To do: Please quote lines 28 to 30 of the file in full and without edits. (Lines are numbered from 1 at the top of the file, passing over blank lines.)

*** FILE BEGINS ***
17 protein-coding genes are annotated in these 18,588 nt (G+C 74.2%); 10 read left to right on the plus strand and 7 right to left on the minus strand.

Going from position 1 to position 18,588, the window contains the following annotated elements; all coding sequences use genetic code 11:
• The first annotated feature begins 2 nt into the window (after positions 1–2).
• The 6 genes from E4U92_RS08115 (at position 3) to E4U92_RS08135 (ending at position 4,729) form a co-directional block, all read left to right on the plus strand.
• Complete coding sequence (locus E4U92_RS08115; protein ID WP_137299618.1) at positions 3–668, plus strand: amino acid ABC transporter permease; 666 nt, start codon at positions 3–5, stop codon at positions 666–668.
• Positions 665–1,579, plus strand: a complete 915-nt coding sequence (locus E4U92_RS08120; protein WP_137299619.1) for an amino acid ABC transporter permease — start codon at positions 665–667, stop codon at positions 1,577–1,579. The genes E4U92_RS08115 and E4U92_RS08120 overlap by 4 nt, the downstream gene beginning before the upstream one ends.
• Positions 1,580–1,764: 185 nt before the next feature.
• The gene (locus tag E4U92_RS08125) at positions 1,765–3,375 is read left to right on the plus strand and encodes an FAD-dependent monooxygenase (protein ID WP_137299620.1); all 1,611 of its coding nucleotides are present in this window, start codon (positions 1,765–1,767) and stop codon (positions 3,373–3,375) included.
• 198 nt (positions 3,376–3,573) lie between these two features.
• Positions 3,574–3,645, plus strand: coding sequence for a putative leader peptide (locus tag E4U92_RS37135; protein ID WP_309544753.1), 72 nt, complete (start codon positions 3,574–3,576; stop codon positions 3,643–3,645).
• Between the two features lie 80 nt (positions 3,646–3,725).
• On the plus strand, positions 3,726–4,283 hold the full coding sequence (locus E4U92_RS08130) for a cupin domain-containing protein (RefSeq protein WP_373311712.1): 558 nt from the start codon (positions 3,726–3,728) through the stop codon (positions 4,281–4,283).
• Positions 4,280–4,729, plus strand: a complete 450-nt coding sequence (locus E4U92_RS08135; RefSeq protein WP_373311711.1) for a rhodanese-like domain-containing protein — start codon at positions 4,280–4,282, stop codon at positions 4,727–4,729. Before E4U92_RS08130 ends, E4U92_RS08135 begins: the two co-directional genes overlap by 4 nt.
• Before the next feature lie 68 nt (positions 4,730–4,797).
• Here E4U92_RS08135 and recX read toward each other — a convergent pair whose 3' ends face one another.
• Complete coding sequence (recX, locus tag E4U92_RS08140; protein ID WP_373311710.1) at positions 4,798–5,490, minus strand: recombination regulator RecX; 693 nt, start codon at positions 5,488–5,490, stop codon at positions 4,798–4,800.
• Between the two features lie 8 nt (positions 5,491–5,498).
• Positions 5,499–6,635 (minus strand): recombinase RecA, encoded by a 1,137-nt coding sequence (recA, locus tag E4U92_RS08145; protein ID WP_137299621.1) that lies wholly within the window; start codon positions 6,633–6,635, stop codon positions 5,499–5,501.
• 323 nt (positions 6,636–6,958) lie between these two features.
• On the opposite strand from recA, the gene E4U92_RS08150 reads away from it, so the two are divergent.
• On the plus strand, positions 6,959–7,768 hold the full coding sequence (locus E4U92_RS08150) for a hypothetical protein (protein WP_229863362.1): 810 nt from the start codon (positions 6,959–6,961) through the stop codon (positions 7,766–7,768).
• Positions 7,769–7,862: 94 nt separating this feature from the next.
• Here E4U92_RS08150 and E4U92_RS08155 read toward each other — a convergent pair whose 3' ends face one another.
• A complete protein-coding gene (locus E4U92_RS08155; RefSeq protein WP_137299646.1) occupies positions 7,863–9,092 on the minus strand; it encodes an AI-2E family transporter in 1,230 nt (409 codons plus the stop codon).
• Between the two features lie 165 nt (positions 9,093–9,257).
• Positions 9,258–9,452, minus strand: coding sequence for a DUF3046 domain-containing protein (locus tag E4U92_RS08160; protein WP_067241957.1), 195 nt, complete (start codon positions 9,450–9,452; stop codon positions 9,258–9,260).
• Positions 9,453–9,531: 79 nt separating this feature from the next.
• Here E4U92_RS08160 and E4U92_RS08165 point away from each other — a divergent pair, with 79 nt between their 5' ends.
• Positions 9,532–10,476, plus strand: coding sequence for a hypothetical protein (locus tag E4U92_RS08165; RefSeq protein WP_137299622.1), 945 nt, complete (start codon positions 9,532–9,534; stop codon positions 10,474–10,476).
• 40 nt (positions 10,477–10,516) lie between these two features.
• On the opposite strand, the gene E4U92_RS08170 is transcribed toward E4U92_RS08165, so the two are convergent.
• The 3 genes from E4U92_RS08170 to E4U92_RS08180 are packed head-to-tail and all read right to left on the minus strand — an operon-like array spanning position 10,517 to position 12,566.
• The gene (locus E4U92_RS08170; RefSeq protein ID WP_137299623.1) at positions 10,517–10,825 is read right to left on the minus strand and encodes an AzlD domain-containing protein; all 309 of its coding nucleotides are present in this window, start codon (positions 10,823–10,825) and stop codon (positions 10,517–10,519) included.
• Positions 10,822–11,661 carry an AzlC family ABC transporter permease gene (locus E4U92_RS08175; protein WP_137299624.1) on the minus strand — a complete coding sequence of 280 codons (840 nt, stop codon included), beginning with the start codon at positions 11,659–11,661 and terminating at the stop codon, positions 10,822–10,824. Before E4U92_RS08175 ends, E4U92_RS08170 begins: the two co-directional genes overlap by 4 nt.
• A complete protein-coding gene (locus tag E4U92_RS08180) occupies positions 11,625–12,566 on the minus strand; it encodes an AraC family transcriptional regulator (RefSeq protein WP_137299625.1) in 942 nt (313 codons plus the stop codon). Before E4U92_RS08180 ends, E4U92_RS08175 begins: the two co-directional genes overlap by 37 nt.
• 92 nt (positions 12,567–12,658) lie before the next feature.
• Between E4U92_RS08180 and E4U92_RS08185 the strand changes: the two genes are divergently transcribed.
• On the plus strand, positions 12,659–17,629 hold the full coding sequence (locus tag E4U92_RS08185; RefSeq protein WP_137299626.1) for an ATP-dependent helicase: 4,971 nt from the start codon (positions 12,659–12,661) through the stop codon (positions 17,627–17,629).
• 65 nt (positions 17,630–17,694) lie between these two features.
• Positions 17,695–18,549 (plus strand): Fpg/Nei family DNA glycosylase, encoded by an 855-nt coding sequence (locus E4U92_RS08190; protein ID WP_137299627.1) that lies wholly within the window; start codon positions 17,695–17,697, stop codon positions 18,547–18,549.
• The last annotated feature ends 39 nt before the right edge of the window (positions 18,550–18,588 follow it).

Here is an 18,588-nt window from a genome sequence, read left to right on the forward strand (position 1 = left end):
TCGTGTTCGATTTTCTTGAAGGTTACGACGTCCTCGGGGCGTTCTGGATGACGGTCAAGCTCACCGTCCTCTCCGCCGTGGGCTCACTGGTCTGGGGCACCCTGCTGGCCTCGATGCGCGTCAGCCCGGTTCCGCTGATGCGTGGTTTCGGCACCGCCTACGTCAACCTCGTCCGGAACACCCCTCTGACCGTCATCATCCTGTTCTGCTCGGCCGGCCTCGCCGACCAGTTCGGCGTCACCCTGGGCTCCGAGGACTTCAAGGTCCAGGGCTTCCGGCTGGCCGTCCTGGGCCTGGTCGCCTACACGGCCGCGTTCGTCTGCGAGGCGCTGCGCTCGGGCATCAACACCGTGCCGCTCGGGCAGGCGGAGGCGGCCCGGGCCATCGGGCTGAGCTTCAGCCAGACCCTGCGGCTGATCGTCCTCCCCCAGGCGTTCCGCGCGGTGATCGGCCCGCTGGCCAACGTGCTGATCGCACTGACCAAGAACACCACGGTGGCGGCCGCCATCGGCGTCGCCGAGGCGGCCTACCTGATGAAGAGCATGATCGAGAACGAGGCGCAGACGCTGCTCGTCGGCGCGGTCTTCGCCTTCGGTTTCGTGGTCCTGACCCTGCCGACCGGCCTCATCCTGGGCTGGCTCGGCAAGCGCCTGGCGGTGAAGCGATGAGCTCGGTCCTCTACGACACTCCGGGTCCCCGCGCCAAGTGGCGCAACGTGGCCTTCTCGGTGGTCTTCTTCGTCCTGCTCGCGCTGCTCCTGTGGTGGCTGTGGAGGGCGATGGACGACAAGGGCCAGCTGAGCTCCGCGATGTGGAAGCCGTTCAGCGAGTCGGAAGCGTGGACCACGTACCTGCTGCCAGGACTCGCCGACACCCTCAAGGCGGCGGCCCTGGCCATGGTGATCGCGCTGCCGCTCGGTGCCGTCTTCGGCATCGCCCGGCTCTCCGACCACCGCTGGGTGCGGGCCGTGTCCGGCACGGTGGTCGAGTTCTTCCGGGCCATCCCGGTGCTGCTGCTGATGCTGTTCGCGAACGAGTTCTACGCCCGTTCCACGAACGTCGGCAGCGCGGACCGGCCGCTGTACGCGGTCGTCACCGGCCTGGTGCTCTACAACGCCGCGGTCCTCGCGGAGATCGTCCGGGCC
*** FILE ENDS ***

• Here E4U92_RS08160 and E4U92_RS08165 point away from each other — a divergent pair, with 79 nt between their 5' ends.
• Positions 9,532–10,476, plus strand: coding sequence for a hypothetical protein (locus tag E4U92_RS08165; RefSeq protein WP_137299622.1), 945 nt, complete (start codon positions 9,532–9,534; stop codon positions 10,474–10,476).
• 40 nt (positions 10,477–10,516) lie between these two features.